The Bogus Dating Advice of Sex Differences That's Keeping You Stuck

October 31, 2017
▪ 4 mins read

Time to blow the whistle on some bad dating advice: dating advice that is based on imaginary sex differences. How many times have you heard dating advice that tells you, `scientific research proves men and women think differently so you have to remember men aren’t as good with emotions as women...’ (and probably that we have serious problems reading a map etc?)

Have you been given bad advice?

Time to blow the whistle on some bad dating advice! The dating advice that is based on overemphasised, under-researched sex differences.  

How many times have you heard dating advice that tells you, `scientific research proves men and women think differently. You have to remember men aren’t as good with emotions as women...’ (and probably that we have serious problems reading a map etc?)  

I used to buy into this. I used to actually tell my dating coaching clients, `now as we all know men aren’t as good at reading emotions so you have to talk to him in his language...’ Honestly, I wasn’t sure where this idea came from but I was pretty sure there was a scientific study. A brain scan, a hormone profile that meant men were just not so empathetic. And, of course, on the flip side, we as women, weren’t so good at `logic’.  

(One look at the fantastic female founders I have speaking at my next Dating Summit says that women are not just designed to sympathise and swoon.)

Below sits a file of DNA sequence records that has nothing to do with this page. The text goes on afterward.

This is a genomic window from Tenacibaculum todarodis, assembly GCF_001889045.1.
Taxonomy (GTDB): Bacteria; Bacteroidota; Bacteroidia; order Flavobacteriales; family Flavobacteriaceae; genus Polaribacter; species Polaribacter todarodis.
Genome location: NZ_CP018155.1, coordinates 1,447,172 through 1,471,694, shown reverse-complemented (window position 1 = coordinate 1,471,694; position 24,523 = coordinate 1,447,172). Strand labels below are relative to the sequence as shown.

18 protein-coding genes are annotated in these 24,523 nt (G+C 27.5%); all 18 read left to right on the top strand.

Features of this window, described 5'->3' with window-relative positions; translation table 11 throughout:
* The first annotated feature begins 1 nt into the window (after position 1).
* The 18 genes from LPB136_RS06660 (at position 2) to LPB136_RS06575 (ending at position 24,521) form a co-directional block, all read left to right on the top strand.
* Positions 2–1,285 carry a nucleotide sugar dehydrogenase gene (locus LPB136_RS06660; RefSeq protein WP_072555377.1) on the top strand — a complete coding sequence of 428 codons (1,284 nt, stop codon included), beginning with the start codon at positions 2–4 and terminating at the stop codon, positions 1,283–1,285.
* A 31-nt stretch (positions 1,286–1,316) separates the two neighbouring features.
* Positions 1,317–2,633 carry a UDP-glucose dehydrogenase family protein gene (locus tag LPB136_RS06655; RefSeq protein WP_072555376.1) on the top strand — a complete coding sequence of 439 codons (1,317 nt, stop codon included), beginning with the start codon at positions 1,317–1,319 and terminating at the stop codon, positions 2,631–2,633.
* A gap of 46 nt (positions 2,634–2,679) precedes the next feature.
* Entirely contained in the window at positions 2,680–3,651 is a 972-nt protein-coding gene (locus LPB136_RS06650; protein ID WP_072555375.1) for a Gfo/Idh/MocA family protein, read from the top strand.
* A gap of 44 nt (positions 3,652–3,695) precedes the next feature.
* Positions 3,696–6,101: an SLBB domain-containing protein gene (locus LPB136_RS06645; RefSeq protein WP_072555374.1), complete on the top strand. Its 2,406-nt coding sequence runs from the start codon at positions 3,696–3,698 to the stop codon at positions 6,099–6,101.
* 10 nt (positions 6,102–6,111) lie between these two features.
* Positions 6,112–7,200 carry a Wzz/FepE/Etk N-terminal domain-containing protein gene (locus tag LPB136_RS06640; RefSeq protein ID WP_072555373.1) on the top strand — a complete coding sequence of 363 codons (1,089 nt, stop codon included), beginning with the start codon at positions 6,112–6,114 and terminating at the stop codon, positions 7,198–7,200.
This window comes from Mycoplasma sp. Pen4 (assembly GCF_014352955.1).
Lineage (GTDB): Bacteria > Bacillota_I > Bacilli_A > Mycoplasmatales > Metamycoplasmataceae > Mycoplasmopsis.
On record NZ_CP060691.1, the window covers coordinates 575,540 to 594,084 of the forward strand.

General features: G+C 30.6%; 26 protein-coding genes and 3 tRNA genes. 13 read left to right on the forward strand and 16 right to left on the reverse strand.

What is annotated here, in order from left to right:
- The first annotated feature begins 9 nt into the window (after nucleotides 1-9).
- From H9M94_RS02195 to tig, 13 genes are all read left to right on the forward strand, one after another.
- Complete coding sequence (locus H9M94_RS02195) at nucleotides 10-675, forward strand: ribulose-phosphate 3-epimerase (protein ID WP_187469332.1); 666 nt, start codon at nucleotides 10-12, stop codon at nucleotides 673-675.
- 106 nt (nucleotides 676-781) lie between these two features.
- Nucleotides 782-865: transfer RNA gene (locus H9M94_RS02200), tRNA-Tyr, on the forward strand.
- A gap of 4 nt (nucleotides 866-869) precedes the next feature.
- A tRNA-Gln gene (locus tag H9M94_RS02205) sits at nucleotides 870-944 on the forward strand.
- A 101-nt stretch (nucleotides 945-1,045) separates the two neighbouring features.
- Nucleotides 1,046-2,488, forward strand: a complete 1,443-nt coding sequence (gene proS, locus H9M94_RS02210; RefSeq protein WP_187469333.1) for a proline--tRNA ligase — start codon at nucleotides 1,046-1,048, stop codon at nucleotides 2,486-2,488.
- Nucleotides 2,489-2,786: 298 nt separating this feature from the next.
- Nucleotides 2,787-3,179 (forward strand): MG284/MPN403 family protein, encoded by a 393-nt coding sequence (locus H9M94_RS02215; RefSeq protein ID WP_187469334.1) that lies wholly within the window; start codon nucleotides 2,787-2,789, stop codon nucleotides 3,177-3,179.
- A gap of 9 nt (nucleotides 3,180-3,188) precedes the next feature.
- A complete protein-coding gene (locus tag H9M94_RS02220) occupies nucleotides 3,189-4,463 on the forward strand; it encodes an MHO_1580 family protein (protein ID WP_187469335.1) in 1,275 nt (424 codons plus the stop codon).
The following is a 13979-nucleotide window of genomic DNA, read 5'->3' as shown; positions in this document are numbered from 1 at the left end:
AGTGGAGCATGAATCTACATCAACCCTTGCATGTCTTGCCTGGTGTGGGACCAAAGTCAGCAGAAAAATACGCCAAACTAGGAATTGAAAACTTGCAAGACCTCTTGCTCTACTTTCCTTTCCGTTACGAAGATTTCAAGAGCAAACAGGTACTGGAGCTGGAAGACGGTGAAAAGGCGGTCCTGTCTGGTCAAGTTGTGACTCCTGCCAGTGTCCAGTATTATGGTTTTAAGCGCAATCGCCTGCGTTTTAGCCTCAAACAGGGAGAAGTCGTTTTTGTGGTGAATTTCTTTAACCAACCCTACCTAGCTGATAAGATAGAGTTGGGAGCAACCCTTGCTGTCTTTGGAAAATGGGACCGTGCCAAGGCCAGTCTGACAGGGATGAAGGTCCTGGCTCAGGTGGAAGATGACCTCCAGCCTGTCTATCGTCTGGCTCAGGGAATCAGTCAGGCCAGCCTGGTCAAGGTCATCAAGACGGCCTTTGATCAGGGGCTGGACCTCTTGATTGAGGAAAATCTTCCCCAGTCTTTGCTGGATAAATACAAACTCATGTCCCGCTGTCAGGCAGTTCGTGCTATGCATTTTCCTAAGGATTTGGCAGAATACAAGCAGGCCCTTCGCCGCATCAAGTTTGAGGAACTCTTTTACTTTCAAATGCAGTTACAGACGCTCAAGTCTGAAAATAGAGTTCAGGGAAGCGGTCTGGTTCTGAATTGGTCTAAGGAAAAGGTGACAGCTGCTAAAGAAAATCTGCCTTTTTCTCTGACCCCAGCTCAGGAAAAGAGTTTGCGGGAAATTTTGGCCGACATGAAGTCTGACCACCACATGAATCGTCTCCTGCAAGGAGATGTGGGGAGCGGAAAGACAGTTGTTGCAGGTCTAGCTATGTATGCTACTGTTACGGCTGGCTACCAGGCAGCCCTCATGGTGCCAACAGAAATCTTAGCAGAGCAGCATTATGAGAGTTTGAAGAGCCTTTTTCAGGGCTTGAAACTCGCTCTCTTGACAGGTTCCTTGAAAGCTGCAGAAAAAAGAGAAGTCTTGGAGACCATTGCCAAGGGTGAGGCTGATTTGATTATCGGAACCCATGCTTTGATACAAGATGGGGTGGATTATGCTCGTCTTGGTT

Differences we know about between men and women

Only after doing some research and reading some great books (Cordelia Fine, thank you) did I start to realise that dating experts were sighting scientific evidence for their advice that either didn’t really exist or had been largely discredited. Then I started to think: hang on, if men and women are in fact much more similar than they are different how does dating advice have to change? What have I been taught about men and women that is misleading, that’s causing me to overthink my dating life, or have low expectations of men?  

Of course, there are some differences we know between men and women. If I look down at my achy pre-menstrual body right now I can see a pretty big one. But a lot of differences that we’re taught to expect aren’t real factual differences, as much as they are socially constructed ones.

Right now you may expect men to be:

  • Less good at reading emotions.
  • In greater need of sexual variety.
  • More logical and direct.
  • A bit insensitive.
  • More likely to forget a special occasion.

All of this paints a picture where you start to have lower and lower expectations of the men in your life (which is quite unfair to the men of this world.) If we base dating advice too heavily around sex differences we start to rationalise plenty of just general red flag behaviour as some kind of natural difference between men and women:  

"I got really upset, and he just withdrew. I think I scared him off with my emotion as he didn’t know how to handle it..."

"When I said I needed some support he told me to stop being `needy’. I don’t think he’s learned how to deal with emotions..."

"He didn’t remember to call as he was so focused on work. I thought I better not disturb him..."